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Identity Theft

I received a very interesting email today:

Richard how can you say this is a fake? I am afraid you know nothing about Eddie Cobiness and this is an original as it was purchased from him personally and can have Ernest Cobiness his son to back it up. I have a vast collection of Aboriginal Art which I have collected for 20 years and have several Morrisseau’s and some I sold several years ago a cross Canada. I will back up all the art I sell and will not lose any creditability. If you are brave enough to give me your phone number I will call you on my nickel. If not please retract your statement.

—– Original Message —–
From: ( richard.cleaver@gmail.com)
To: xxx
Sent: Thursday, July 16, 2009 5:25 PM
Subject: Reply to your “Rare original Painting by the Late Eddie Cobiness”

You’ve received the following reply to your “Rare original Painting by the Late Eddie Cobiness”

From: richard.cleaver@gmail.com
this is a fake
You can respond to richard.cleaver@gmail.com by replying to this email

I keep a gmail account for casual email. It is the email address listed on this blog. It is there for folks to make contact with me directly as opposed to posting a comment. Many of my friends and colleagues follow the blog and they are not comfortable with posting online comments. I receive hundreds of emails on a monthly basis from people who follow the blog. I have never worried about sharing my email address before today.

I have never heard of Eddie Cobiness and I do not have an interest in Aboriginal Art.

I did not write the comment.

Someone used my email address in a fraudulent fashion. And there is really nothing that I can do about it. But it does scare me. Virtually anywhere a comment is placed, someone can use a fraudulent email address. There is no effective authentication mechanism to validate whether an email address rightly belongs to a specific owner.

I must admit that I am troubled by this email. I have to think about this type of identity theft and its implications.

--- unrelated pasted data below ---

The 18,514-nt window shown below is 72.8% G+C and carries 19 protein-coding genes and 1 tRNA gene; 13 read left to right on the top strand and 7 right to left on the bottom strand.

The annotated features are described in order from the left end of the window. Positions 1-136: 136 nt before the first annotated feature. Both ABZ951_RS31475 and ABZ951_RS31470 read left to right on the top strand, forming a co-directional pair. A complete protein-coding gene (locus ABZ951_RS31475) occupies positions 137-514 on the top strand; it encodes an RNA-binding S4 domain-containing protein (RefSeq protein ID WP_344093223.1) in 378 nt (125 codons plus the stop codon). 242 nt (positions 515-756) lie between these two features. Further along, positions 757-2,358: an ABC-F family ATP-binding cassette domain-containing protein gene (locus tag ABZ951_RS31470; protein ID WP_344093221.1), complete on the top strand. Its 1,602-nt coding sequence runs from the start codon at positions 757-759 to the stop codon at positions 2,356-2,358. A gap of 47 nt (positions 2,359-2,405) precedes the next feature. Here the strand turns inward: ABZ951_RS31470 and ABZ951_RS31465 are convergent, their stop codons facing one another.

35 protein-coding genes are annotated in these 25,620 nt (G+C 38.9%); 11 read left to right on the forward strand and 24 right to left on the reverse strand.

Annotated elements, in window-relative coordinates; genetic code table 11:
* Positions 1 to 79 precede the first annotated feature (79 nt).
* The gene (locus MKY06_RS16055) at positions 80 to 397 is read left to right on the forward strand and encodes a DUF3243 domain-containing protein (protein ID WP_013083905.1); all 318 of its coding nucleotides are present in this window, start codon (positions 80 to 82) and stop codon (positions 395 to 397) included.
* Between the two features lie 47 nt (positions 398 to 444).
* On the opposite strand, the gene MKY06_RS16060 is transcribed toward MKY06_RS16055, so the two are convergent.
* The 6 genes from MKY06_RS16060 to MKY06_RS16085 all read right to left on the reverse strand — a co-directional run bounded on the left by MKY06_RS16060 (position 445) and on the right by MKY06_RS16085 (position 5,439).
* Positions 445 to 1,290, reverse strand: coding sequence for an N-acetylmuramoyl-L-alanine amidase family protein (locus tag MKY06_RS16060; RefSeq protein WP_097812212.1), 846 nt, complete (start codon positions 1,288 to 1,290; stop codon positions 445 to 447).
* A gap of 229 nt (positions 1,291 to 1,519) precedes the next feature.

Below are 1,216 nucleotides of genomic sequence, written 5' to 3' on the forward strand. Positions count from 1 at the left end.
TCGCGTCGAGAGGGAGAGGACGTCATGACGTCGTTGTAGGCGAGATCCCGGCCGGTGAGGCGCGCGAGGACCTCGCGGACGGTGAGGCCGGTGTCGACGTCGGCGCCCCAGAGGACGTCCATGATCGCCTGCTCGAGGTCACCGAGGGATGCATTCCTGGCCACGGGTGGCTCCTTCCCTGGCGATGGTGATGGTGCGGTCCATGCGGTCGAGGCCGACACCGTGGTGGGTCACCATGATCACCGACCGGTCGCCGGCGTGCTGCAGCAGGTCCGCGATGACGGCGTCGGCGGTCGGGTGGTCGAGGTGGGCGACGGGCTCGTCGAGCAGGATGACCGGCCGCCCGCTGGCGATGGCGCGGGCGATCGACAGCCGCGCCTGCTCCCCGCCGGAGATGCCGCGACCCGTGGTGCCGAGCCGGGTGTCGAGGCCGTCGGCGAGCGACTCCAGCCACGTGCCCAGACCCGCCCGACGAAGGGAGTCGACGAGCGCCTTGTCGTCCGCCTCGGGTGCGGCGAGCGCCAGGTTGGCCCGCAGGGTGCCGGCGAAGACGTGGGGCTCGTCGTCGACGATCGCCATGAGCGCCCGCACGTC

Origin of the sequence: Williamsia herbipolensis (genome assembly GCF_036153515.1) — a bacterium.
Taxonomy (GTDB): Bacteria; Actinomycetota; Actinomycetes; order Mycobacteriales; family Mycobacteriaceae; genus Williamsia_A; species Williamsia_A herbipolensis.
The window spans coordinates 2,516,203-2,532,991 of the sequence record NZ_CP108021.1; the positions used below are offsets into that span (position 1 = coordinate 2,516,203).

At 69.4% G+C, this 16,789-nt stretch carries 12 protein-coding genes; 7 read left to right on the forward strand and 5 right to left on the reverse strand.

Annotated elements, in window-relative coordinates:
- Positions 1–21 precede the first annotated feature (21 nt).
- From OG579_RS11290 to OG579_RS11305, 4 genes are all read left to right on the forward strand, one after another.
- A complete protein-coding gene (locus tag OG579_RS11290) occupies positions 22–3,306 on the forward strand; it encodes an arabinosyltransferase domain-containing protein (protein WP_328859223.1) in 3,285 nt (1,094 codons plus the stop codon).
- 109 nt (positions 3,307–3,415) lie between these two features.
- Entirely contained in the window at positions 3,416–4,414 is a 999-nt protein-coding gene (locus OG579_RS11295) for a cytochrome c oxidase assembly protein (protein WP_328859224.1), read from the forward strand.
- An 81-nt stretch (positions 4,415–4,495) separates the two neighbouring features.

Safe, Secure and Private

The European Network and Information Security Agency highlighted numerous security issues for social networking sites such as Facebook and MySpace. Although I was aware of most of the issues, some of them are a bit troubling.

I maintain an online presence through a blog, a photoblog, Facebook, flickr, LinkedIn and Twitter. One of the threats is digital dossier aggregation. The profile information that is maintained online can be downloaded and stored by third parties without personal consent. Sadly, secondary data is also often present. For example, there are statistics maintained on the sites that can be readily accessed. Recent visits, lengths of connections, comments. All of this secondary data can also be gathered and associated with a profile.

One that I had not really considered was face recognition. Several of my sites include my digital image. Not only can primary and secondary information be gathered but a dossier could be populated with a recent photo.

Phishing can become more sophisticated as a result. Through the collection of such data, phishing attacks can become far more effective by leveraging names of known contacts through existing social networks. In extreme cases, a phishing attack could become a whaling attack by selecting higher profile targets.

Another threat is profile-squatting and reputation slander through identity theft. I will often visit sites like Fake Steve Jobs or Fake Steve Ballmer. And the content is obviously fabricated. However, the ability to assume a digital identity and slander or profit from identity theft is a real threat. And it is not hard to do.

Governments are attempting to understand the potential issues associated with incidental disclosure of personal information. And put in place a regulatory structure to ensure privacy. A necessary action.

For example, I started receiving much higher than normal unsolicited email content from vendors. In one case, the content originated from a vendor that I work with quite closely. I did not understand why I was receiving the material from someone else in their company. The reason? Identity theft. Some salesperson, desperate to obtain contact information, dumped his business card roster into Jigsaw, a website that offers an exchange of contact information. Once that website had my identity information, they traded it to other sales people looking for an entry point into a corporation.

I went to the website with only one objective: to get my identity information removed. And guess what? I can”™t. I do not own the data. Some website has taken data from my business card and they can circulate that data freely without my consent. They have over 8 million individual names in their database.

Although the security issues are more prevalent with social networking sites, it can also happen if you hand out a business card.

Welcome to 1984.